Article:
2. Click the lock icon in the lower-left cor­ner and en­ter your ad­min­is­tra­tive pass­word.

3. In Lo­gin Op­tions, check “Show fast user switch­ing menu.”

4. Click the + (plus) sign below the ac­count list.

5. Cre­ate a macos ac­count that you will then use to cre­ate a new Ap­ple ID.

6. Se­lect the fast-user switch­ing menu at the up­per-right cor­ner of your macos screen and pick the newly cre­ated ac­count.

7. Skip the step dur­ing the ac­count com­ple­tion process to use or cre­ate an Ap­ple ID.

8. When the ac­count fin­ishes ini­tial set up, open the In­ter­net Ac­counts pref­er­ence pane.

9. Click the icloud logo.

10. Click Cre­ate Ap­ple ID at the sign-in prompt.

11. Click the text link “Get a free icloud email ad­dress.”

12. The Email Ad­dress field changes to an empty field and “@icloud.com”. You can now en­ter an ad­dress you want. (macos will warn you if it’s not avail­able.)

13. Click Next and pro­vide the con­fir­ma­tion data Ap­ple re­quires to fin­ish cre­at­ing the ac­count.

14. Log out of this new ac­count ( → Log Out [ac­count name]).

15. You can op­tion­ally dis­able fast-user switch­ing.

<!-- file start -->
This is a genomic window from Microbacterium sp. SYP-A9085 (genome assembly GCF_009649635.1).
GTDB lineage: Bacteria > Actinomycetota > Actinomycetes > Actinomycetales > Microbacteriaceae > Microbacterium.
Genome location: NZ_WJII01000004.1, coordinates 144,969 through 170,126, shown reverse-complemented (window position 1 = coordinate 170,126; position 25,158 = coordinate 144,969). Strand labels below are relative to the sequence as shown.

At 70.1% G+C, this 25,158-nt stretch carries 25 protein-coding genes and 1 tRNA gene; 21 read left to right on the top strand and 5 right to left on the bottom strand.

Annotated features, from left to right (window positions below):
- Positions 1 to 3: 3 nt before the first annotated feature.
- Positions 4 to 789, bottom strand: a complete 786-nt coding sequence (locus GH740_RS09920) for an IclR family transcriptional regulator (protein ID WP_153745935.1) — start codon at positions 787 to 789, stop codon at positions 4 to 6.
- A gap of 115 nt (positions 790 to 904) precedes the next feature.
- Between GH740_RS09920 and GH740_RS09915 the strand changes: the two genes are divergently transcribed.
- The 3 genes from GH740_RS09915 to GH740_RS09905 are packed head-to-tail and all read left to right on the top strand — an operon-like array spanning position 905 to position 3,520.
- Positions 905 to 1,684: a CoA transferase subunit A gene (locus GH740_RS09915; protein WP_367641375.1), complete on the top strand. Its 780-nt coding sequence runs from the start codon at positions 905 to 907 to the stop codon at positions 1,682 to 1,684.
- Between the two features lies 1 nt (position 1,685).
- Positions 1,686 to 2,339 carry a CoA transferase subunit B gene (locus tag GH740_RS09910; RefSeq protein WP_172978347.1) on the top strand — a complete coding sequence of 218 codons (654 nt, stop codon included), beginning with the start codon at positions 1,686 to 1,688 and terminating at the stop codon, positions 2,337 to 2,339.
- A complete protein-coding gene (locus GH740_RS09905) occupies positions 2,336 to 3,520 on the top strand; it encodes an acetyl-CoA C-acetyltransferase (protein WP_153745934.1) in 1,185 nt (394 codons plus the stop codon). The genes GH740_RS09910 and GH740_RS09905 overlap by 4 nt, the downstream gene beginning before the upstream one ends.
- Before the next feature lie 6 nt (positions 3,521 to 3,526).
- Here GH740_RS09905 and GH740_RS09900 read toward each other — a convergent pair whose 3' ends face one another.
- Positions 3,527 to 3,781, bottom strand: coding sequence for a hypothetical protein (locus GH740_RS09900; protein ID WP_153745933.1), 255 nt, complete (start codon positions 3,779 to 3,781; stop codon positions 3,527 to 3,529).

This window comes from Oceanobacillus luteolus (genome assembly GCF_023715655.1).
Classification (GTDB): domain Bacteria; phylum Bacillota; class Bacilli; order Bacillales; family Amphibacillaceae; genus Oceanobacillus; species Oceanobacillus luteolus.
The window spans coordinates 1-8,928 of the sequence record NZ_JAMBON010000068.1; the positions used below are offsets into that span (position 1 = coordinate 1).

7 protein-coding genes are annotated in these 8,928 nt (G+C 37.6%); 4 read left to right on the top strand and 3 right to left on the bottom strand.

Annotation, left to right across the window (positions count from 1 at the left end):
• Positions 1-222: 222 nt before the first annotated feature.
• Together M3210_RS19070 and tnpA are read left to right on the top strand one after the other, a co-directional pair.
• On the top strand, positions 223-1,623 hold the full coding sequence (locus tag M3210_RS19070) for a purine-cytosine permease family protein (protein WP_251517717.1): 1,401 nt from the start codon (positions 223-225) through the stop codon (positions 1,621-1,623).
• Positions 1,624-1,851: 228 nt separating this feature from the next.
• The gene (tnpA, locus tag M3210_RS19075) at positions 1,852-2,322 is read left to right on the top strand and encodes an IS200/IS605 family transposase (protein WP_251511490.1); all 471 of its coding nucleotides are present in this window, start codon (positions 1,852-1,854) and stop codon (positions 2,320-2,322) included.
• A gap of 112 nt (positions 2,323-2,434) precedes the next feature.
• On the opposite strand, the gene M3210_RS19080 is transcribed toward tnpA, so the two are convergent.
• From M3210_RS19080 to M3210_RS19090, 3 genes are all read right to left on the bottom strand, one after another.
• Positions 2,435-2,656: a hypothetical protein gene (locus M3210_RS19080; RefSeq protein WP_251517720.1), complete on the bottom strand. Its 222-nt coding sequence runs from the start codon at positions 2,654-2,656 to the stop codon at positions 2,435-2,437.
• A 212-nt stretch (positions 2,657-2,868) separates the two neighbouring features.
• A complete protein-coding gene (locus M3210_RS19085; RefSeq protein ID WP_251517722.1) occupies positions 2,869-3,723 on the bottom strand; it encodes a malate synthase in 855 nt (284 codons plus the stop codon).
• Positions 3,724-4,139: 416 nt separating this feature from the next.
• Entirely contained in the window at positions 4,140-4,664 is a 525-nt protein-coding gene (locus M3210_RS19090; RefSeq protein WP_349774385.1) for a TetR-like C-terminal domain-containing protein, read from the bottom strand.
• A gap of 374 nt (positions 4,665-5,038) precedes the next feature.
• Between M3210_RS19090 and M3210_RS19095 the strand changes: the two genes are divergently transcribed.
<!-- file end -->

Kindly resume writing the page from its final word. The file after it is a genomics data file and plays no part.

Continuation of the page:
Now, in Mail for macos or IOS, or in third-party email clients, you can en­ter your new Ap­ple ID ac­count in­for­ma­tion to ac­cess the as­so­ci­ated icloud.com email ad­dress, even while us­ing a dif­fer­ent Ap­ple ID ac­count for icloud sync­ing. (If you en­abled two-fac­tor au­then­ti­ca­tion, you’ll need to cre­ate an app-spe­cific pass­word for each mail client with which you use the email ac­count.) ■

Me­dia won’t be deleted when you re­move an al­bum.

Parental Con­trols lets you dis­able any Ap­ple Face­time cam­eras at­tached to a Mac.

The Pro­files pref­er­ence pane may ap­pear due to un­want­ed­ware in­stalling it.

icloud.com lets you add ad­di­tional icloud.com ad­dresses to your ac­count as aliases that re­ceive email just like your main ac­count.

You can cre­ate a new Ap­ple ID in macos and opt to also cre­ate an as­so­ci­ated new icloud. com ad­dress.